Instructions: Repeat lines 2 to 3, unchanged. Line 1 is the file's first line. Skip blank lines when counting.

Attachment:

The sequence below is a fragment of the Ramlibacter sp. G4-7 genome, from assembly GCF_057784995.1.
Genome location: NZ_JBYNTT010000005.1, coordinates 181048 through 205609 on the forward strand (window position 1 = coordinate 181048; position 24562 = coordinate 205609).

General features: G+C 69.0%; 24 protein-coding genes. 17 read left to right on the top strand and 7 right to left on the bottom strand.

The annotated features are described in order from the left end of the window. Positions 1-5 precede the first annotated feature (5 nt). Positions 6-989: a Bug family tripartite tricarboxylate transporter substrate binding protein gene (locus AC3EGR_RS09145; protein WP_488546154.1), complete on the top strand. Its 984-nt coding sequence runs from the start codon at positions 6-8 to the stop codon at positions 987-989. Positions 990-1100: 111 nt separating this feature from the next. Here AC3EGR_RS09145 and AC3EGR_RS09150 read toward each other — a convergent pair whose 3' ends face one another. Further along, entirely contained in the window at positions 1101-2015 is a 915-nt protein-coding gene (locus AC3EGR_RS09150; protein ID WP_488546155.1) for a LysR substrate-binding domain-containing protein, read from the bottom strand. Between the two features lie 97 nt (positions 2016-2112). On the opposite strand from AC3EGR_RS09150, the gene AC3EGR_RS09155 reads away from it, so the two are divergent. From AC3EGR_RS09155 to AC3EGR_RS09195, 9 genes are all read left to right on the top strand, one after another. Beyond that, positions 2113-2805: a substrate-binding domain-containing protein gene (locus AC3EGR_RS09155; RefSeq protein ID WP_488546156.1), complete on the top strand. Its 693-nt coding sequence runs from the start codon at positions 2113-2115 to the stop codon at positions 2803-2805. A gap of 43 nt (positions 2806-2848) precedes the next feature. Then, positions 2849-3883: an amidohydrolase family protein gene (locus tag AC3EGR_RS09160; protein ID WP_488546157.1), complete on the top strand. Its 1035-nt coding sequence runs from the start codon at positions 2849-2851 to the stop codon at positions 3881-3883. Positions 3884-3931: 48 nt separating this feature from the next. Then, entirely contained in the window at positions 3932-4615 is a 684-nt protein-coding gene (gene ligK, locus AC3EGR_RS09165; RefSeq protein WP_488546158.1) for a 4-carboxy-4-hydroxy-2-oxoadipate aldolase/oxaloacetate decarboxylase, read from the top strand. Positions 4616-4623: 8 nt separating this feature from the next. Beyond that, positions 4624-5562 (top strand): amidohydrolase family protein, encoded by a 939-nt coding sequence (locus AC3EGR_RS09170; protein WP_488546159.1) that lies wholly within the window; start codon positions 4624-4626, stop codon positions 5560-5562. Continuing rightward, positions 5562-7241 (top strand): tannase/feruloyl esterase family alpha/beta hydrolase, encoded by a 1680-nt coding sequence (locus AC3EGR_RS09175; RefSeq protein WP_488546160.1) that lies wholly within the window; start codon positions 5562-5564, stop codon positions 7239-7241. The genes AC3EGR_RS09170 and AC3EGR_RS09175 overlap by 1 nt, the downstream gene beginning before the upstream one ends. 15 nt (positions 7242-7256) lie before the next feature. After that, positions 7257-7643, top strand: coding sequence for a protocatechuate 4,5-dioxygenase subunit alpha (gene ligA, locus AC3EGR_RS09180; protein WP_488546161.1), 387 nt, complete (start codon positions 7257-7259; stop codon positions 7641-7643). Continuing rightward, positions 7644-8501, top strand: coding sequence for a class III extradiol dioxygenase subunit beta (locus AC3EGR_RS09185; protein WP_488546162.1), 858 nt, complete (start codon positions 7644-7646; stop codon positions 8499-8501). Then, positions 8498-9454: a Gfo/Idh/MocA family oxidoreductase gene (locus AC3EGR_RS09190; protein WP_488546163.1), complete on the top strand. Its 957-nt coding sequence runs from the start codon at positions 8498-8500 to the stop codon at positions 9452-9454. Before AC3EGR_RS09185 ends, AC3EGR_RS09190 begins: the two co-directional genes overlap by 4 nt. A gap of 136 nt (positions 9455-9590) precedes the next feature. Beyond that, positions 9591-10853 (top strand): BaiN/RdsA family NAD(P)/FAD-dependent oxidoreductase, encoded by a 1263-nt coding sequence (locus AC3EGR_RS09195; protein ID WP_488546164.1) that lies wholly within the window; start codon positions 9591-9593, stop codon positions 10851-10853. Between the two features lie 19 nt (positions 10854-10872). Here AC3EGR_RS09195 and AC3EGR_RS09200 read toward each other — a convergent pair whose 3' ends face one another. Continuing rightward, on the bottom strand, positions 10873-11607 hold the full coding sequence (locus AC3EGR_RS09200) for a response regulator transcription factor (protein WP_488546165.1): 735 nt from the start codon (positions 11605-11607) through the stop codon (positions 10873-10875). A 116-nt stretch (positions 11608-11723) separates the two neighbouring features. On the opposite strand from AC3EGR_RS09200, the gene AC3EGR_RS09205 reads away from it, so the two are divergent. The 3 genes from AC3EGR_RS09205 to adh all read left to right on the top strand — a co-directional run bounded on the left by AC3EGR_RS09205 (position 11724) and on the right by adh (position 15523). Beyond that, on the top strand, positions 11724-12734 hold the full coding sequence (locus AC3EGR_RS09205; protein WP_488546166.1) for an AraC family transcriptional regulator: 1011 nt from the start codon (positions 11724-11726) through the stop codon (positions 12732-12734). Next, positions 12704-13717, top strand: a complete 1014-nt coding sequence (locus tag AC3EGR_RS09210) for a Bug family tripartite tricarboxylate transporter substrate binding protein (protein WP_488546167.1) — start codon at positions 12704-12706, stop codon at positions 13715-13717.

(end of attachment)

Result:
Genome location: NZ_JBYNTT010000005.1, coordinates 181048 through 205609 on the forward strand (window position 1 = coordinate 181048; position 24562 = coordinate 205609).

General features: G+C 69.0%; 24 protein-coding genes. 17 read left to right on the top strand and 7 right to left on the bottom strand.